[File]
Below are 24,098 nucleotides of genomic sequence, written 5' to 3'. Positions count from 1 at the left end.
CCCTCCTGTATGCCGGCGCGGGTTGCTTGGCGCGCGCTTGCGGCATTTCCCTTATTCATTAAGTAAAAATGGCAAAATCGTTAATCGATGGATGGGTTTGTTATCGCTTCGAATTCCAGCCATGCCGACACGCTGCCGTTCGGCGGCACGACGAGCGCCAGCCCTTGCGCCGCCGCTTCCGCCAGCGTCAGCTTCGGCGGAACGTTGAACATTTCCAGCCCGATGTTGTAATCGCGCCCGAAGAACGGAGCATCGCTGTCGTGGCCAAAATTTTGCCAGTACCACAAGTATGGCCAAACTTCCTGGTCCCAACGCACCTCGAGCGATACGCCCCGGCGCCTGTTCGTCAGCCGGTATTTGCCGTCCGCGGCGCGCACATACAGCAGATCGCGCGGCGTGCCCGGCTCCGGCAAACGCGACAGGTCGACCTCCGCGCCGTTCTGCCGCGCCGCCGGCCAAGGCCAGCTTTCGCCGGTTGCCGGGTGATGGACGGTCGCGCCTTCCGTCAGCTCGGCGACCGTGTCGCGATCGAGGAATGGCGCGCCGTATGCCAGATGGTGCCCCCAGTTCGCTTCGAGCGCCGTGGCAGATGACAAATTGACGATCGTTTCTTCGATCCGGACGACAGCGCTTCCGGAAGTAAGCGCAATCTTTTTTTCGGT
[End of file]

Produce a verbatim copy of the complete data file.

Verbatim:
Below are 24,098 nucleotides of genomic sequence, written 5' to 3'. Positions count from 1 at the left end.
CCCTCCTGTATGCCGGCGCGGGTTGCTTGGCGCGCGCTTGCGGCATTTCCCTTATTCATTAAGTAAAAATGGCAAAATCGTTAATCGATGGATGGGTTTGTTATCGCTTCGAATTCCAGCCATGCCGACACGCTGCCGTTCGGCGGCACGACGAGCGCCAGCCCTTGCGCCGCCGCTTCCGCCAGCGTCAGCTTCGGCGGAACGTTGAACATTTCCAGCCCGATGTTGTAATCGCGCCCGAAGAACGGAGCATCGCTGTCGTGGCCAAAATTTTGCCAGTACCACAAGTATGGCCAAACTTCCTGGTCCCAACGCACCTCGAGCGATACGCCCCGGCGCCTGTTCGTCAGCCGGTATTTGCCGTCCGCGGCGCGCACATACAGCAGATCGCGCGGCGTGCCCGGCTCCGGCAAACGCGACAGGTCGACCTCCGCGCCGTTCTGCCGCGCCGCCGGCCAAGGCCAGCTTTCGCCGGTTGCCGGGTGATGGACGGTCGCGCCTTCCGTCAGCTCGGCGACCGTGTCGCGATCGAGGAATGGCGCGCCGTATGCCAGATGGTGCCCCCAGTTCGCTTCGAGCGCCGTGGCAGATGACAAATTGACGATCGTTTCTTCGATCCGGACGACAGCGCTTCCGGAAGTAAGCGCAATCTTTTTTTCGGT